A technological study of selected osseous artifacts from the Upper Palaeolithic of Britain and Belgium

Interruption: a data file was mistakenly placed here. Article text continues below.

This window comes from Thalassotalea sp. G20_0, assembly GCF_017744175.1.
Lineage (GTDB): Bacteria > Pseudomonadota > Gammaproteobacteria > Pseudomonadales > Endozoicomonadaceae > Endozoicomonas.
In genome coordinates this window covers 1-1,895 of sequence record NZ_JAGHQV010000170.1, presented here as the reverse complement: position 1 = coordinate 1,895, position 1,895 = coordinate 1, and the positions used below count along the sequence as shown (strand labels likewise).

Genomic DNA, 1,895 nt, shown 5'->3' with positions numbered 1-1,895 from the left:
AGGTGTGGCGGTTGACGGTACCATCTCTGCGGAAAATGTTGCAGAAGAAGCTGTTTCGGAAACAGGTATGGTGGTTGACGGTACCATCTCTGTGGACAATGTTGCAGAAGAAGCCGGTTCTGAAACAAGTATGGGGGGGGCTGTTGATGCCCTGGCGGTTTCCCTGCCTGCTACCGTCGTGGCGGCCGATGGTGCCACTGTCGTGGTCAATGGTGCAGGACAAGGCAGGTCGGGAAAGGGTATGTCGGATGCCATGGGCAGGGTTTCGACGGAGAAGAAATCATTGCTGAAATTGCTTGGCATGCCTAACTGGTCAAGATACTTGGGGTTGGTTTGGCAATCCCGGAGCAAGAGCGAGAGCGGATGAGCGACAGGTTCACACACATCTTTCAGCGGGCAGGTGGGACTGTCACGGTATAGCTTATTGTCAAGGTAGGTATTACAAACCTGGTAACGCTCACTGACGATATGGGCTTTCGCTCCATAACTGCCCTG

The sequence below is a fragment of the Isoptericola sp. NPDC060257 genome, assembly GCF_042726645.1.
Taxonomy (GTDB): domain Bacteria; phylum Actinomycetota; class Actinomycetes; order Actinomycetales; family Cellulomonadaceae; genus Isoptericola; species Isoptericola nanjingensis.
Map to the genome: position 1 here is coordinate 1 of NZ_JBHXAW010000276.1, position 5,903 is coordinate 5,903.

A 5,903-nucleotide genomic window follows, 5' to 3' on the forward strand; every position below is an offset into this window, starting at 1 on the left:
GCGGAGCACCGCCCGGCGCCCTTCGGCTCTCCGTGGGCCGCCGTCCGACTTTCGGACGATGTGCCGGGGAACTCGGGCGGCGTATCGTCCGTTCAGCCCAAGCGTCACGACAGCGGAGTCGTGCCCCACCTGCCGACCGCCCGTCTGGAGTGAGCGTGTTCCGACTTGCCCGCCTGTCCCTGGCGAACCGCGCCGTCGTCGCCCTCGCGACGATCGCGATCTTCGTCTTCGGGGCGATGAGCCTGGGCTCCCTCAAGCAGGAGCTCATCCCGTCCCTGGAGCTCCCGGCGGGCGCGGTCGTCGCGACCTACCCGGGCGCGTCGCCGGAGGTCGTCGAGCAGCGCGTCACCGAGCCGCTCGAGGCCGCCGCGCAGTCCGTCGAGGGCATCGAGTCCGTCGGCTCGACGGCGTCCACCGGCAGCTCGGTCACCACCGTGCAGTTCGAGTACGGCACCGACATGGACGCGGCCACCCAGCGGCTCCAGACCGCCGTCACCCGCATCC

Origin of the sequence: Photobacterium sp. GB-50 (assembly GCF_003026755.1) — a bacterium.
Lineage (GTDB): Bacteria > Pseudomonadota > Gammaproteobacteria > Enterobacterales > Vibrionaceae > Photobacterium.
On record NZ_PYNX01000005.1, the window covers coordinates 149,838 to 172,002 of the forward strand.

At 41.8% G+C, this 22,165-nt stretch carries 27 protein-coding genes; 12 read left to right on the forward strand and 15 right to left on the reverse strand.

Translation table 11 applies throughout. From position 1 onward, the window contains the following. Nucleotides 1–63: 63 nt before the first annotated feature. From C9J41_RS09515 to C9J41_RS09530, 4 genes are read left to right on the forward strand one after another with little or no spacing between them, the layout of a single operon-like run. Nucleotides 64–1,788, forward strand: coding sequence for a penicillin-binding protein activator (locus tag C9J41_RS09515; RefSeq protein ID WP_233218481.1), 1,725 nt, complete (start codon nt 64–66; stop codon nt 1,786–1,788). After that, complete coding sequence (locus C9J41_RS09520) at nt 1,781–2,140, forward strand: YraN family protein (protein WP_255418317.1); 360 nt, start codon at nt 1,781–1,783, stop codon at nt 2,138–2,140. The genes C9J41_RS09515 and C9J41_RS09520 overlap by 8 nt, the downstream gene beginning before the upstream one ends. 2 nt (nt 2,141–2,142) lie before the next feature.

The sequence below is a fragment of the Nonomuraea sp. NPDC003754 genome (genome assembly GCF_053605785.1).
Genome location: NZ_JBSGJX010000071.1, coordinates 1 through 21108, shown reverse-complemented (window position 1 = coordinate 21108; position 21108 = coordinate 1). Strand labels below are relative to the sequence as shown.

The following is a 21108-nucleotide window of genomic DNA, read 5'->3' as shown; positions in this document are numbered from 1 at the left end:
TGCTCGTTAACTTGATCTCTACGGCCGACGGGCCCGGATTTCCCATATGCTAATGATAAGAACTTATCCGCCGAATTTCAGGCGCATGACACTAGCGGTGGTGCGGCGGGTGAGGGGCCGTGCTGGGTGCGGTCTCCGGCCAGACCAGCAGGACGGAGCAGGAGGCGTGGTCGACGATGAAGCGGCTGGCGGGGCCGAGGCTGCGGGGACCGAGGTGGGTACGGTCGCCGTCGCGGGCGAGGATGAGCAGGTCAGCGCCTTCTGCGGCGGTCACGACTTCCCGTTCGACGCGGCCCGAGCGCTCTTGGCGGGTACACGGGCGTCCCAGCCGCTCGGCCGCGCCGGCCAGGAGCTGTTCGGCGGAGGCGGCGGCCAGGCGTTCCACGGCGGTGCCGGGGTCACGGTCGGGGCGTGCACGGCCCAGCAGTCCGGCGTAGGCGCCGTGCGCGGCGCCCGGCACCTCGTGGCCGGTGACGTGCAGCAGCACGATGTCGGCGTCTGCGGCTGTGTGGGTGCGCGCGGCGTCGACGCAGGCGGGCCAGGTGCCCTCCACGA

This thesis records the study of over one thousand selected, bone, antler and ivory artifacts from the Upper Palaeolithic in Britain and Belgium, with particular reference to manufacture. The methods used include the experimental manufacture and use of certain bone and antler artifacts, and the recording of the traces produced. This information is used as a reference collection with which to compare the archaeological material. Both the experimental and the archaeological implements are examined either with the aid of a handlens, or at a variety of magnifications using an optical microscope and a scanning electron microscope. Upper Palaeolithic bone tool types as a whole are considered for comparative purposes, as are some ethnographic artifacts. The artifacts studied here are ordered into twenty-six different tool types, each of which is discussed in turn; this includes a description of the raw materials used, of the identifiable traces of manufacture and their interpretation, and of the identifiable traces of use, and their interpretation. The regional and chronological distribution of the specimens is also considered, as is any variation in each type, for example in size or in the raw materials used. Some regional and chronological patterning is found, but in the absence of reliable contextual information, its interpretation is often speculative. It is concluded that a large scale programme of radiocarbon accelerator dating of actual artifacts is required to solve this problem.